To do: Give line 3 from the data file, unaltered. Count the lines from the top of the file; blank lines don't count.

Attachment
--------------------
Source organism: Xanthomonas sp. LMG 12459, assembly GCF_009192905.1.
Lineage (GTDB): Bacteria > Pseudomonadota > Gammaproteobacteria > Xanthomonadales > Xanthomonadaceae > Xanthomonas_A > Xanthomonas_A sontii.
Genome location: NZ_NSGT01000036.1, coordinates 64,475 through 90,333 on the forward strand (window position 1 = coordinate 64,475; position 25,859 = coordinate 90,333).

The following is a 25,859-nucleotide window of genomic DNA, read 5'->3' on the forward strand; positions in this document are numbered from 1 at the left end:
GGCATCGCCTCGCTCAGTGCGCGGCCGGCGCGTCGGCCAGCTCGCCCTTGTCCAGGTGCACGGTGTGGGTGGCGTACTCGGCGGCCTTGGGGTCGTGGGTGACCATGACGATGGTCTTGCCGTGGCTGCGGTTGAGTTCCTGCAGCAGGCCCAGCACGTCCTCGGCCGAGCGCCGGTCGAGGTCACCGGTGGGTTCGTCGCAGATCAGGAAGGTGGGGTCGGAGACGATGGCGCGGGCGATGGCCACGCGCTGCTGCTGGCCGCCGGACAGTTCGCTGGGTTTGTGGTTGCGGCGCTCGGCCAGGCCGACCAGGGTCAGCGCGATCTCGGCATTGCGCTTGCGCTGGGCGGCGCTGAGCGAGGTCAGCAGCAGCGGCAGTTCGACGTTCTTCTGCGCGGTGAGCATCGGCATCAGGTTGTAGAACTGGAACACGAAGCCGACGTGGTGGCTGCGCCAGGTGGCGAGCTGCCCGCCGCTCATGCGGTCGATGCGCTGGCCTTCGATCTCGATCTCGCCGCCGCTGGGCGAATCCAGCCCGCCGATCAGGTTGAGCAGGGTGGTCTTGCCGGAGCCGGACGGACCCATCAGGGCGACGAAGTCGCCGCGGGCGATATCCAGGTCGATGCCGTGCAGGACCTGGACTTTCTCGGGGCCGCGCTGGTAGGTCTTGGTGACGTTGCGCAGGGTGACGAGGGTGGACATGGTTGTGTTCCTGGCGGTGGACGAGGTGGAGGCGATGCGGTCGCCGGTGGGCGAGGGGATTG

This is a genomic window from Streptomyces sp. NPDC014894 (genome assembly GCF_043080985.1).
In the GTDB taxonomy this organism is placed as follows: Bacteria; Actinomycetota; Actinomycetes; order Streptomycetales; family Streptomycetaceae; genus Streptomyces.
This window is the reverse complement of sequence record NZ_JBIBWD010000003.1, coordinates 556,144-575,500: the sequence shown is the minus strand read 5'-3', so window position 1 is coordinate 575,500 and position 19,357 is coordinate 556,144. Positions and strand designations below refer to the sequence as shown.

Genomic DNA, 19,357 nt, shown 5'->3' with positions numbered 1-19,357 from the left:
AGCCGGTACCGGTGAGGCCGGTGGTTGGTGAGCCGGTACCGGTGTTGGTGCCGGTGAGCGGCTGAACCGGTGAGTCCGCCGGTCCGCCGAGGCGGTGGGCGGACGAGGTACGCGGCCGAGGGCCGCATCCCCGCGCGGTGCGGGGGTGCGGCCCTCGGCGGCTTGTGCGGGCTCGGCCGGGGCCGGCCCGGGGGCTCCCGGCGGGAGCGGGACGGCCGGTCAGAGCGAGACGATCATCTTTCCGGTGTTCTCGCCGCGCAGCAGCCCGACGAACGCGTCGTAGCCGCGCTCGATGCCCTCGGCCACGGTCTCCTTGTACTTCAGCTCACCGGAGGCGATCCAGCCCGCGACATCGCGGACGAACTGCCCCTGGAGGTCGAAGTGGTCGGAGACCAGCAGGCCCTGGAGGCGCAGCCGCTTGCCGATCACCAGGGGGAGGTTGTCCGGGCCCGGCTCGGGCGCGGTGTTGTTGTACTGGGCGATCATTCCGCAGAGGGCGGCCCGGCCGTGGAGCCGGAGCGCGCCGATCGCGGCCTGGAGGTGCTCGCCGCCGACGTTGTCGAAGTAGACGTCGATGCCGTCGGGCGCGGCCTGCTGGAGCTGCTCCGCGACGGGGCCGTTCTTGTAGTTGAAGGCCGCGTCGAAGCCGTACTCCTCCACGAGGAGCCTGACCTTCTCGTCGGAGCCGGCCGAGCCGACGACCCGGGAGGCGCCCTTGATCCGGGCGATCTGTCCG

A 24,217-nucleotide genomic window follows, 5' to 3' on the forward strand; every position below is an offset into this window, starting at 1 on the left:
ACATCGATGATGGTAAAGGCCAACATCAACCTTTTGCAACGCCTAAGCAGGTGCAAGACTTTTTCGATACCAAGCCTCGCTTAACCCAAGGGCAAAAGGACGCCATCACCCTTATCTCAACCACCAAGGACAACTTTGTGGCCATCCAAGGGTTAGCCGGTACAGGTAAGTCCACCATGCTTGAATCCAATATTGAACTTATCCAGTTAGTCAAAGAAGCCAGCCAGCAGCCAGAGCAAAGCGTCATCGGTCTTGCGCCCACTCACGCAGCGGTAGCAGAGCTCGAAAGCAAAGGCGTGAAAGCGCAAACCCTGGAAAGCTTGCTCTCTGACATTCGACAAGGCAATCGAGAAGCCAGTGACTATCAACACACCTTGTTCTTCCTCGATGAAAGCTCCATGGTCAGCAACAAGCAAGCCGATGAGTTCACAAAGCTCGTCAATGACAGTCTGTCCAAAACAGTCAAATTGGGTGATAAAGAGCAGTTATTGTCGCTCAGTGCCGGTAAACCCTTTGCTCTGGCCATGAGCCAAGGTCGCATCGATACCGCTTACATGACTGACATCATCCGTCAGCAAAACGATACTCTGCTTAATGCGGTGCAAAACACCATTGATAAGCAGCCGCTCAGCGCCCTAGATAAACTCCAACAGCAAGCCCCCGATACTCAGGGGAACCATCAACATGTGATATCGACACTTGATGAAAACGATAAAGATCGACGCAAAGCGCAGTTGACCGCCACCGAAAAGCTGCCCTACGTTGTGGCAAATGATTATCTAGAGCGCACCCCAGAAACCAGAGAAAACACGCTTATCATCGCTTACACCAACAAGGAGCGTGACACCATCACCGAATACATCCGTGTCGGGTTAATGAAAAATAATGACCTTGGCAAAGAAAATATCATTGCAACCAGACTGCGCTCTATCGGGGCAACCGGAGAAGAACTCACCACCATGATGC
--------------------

Genome location: NZ_NSGT01000036.1, coordinates 64,475 through 90,333 on the forward strand (window position 1 = coordinate 64,475; position 25,859 = coordinate 90,333).